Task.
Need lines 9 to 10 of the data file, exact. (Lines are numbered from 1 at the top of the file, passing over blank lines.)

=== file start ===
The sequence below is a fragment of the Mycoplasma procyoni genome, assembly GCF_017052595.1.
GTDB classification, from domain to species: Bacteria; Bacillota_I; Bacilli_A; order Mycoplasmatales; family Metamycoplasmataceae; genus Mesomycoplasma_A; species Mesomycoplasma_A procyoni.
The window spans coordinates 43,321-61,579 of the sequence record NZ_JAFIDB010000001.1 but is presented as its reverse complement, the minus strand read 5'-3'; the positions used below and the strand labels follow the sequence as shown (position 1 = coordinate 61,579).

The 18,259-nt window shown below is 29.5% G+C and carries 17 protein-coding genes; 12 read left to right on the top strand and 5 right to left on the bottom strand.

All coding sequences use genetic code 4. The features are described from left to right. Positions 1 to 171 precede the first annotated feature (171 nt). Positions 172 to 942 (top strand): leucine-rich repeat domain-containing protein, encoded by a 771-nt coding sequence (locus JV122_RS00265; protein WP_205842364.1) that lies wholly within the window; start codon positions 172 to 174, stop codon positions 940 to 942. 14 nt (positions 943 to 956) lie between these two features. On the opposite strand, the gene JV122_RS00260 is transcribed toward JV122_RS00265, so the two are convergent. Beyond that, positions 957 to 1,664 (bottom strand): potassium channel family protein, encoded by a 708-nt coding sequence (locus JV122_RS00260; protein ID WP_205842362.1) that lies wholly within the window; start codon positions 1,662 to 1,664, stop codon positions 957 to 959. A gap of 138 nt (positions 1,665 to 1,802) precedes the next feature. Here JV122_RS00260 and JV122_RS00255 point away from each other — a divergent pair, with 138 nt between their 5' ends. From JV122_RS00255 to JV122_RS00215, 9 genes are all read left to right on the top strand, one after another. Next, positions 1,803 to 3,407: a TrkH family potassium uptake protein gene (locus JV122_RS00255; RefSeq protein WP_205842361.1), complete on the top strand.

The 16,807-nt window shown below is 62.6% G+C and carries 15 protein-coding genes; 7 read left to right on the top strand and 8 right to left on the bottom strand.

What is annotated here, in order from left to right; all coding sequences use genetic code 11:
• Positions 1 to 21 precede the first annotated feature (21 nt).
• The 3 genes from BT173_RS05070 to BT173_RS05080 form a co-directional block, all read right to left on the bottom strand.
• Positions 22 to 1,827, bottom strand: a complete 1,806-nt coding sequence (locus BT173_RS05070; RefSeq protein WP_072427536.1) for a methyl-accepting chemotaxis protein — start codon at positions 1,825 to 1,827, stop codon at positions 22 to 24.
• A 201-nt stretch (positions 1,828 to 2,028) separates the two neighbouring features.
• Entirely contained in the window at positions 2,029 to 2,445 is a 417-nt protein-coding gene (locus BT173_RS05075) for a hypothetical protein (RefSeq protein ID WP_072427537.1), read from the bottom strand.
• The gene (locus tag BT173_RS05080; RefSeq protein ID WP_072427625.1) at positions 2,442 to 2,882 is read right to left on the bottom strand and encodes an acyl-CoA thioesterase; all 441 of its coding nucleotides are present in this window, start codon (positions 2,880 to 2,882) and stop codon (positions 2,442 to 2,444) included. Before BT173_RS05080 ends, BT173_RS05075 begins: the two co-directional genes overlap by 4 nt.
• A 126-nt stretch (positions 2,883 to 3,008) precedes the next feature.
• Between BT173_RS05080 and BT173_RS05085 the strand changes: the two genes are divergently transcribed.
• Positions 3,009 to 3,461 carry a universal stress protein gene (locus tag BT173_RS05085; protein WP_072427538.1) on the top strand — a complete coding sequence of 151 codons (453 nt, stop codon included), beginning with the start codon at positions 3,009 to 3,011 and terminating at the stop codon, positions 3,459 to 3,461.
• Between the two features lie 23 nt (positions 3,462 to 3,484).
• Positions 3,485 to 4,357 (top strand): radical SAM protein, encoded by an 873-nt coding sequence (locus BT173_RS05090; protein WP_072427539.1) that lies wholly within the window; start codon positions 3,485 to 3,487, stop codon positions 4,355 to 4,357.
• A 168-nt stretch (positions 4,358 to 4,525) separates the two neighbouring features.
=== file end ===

• The 3 genes from BT173_RS05070 to BT173_RS05080 form a co-directional block, all read right to left on the bottom strand.
• Positions 22 to 1,827, bottom strand: a complete 1,806-nt coding sequence (locus BT173_RS05070; RefSeq protein WP_072427536.1) for a methyl-accepting chemotaxis protein — start codon at positions 1,825 to 1,827, stop codon at positions 22 to 24.